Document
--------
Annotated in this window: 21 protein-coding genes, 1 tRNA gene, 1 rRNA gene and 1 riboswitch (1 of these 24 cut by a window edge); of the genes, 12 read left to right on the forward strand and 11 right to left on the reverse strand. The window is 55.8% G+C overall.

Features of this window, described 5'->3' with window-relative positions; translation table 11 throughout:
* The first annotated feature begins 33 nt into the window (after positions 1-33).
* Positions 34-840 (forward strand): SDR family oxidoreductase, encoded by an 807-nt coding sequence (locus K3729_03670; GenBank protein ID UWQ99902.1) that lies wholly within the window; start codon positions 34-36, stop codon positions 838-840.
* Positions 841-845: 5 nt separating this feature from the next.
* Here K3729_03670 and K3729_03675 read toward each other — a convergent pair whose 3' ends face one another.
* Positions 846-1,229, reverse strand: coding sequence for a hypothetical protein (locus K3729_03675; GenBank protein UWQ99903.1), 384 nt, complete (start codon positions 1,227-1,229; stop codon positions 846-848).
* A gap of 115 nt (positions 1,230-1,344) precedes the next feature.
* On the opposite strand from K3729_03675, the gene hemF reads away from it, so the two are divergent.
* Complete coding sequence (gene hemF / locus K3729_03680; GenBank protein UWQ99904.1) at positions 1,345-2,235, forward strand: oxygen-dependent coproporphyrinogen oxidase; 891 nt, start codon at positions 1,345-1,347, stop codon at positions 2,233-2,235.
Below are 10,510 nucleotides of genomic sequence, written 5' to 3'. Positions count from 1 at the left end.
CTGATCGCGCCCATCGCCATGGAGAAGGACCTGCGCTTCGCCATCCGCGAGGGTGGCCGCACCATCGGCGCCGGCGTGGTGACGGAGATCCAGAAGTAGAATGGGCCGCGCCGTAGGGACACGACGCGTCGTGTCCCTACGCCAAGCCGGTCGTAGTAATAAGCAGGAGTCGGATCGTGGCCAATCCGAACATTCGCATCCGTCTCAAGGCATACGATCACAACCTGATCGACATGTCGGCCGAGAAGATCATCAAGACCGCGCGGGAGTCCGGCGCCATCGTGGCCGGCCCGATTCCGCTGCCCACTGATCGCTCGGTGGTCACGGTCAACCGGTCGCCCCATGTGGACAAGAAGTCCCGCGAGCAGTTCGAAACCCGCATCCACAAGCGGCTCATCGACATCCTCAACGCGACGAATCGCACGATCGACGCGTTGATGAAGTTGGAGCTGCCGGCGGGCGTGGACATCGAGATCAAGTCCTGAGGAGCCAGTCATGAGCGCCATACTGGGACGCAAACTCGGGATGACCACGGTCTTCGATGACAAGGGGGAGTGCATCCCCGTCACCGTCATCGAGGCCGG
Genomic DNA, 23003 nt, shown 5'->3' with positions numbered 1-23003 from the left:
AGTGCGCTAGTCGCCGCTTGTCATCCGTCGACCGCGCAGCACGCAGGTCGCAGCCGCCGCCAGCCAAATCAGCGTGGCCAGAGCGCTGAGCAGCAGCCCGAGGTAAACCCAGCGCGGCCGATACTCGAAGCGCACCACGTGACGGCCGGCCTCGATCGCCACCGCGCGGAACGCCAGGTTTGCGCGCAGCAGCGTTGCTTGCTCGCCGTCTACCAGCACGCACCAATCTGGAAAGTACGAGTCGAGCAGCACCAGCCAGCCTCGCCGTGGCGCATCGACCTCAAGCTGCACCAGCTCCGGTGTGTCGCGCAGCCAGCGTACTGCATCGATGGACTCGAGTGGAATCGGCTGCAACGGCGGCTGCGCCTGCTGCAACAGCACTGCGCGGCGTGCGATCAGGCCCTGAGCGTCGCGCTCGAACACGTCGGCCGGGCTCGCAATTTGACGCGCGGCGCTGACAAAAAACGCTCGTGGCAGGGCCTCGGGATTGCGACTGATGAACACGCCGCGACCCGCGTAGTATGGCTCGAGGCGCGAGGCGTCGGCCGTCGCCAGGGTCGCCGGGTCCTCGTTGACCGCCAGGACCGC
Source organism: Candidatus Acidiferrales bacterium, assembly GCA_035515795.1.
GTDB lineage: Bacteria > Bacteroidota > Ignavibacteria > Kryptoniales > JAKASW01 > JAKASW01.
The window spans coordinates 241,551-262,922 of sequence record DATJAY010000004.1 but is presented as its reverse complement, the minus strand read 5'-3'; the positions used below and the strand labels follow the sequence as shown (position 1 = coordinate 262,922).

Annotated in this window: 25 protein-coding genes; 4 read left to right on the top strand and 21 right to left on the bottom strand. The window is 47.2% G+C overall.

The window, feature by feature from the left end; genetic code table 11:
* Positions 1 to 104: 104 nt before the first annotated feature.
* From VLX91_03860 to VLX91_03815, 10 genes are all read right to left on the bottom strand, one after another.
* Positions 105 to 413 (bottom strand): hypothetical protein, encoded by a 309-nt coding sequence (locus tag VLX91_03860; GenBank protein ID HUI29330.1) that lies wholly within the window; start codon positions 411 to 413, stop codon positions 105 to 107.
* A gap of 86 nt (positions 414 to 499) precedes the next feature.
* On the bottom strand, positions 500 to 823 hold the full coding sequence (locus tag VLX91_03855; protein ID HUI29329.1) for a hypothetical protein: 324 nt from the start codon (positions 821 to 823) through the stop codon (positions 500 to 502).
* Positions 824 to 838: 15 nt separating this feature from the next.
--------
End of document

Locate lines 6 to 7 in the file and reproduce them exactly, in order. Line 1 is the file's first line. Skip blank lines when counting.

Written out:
* Here K3729_03670 and K3729_03675 read toward each other — a convergent pair whose 3' ends face one another.
* Positions 846-1,229, reverse strand: coding sequence for a hypothetical protein (locus K3729_03675; GenBank protein UWQ99903.1), 384 nt, complete (start codon positions 1,227-1,229; stop codon positions 846-848).